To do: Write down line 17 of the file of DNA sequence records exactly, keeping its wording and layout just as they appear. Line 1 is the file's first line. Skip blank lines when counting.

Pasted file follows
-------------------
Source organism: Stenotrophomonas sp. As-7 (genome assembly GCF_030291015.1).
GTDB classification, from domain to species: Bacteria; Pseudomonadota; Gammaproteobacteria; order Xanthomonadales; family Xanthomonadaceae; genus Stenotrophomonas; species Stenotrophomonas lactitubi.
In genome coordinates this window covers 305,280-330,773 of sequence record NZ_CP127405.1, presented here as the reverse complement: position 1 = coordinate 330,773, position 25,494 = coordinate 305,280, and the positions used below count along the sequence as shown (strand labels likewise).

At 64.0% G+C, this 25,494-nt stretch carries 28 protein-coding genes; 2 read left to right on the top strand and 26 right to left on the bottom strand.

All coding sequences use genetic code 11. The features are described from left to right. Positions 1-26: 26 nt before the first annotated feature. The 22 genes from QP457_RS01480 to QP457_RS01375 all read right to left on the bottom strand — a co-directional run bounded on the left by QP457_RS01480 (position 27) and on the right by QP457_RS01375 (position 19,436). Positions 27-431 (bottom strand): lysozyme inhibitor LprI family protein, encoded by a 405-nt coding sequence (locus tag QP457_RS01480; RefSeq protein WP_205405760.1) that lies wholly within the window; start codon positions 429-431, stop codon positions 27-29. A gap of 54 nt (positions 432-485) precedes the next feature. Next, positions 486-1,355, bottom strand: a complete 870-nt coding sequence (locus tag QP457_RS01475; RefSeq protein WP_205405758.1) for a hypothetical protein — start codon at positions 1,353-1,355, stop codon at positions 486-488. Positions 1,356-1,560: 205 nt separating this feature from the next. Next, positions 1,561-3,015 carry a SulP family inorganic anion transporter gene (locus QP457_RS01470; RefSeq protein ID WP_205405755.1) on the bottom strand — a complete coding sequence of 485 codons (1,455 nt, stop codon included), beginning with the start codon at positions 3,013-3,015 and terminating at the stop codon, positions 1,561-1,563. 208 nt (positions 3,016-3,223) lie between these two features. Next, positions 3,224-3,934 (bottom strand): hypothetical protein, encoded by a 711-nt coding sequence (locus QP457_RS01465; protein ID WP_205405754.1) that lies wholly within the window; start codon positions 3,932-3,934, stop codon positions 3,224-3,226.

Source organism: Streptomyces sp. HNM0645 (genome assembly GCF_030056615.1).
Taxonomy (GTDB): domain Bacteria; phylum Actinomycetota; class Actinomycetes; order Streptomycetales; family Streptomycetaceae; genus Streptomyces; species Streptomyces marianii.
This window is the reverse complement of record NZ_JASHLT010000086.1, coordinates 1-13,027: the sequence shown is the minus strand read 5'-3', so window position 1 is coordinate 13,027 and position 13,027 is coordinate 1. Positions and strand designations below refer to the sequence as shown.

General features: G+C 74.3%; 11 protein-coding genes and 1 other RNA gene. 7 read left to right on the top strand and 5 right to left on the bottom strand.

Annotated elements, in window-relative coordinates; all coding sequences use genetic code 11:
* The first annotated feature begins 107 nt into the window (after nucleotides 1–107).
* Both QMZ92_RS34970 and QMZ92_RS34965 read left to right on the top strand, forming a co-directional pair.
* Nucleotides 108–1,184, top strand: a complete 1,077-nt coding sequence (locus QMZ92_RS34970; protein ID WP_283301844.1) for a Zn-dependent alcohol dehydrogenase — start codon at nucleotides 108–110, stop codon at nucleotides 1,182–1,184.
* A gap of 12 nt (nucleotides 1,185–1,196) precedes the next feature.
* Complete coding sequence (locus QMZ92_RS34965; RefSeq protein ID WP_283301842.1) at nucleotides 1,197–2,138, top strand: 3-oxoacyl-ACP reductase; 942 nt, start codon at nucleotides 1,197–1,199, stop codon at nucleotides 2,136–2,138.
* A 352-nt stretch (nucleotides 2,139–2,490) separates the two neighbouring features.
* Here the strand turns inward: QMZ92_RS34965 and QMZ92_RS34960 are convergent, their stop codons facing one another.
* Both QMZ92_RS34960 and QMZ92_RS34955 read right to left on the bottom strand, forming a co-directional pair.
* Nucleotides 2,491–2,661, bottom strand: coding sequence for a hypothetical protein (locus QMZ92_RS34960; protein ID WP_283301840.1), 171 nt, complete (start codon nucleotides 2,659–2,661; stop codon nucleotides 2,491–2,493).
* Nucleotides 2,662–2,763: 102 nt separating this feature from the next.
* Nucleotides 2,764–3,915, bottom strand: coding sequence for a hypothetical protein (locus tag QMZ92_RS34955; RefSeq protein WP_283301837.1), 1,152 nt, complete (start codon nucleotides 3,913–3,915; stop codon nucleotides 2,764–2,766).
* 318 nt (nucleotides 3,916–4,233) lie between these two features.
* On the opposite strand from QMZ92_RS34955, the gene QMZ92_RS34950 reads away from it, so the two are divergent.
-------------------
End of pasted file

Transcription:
* Here the strand turns inward: QMZ92_RS34965 and QMZ92_RS34960 are convergent, their stop codons facing one another.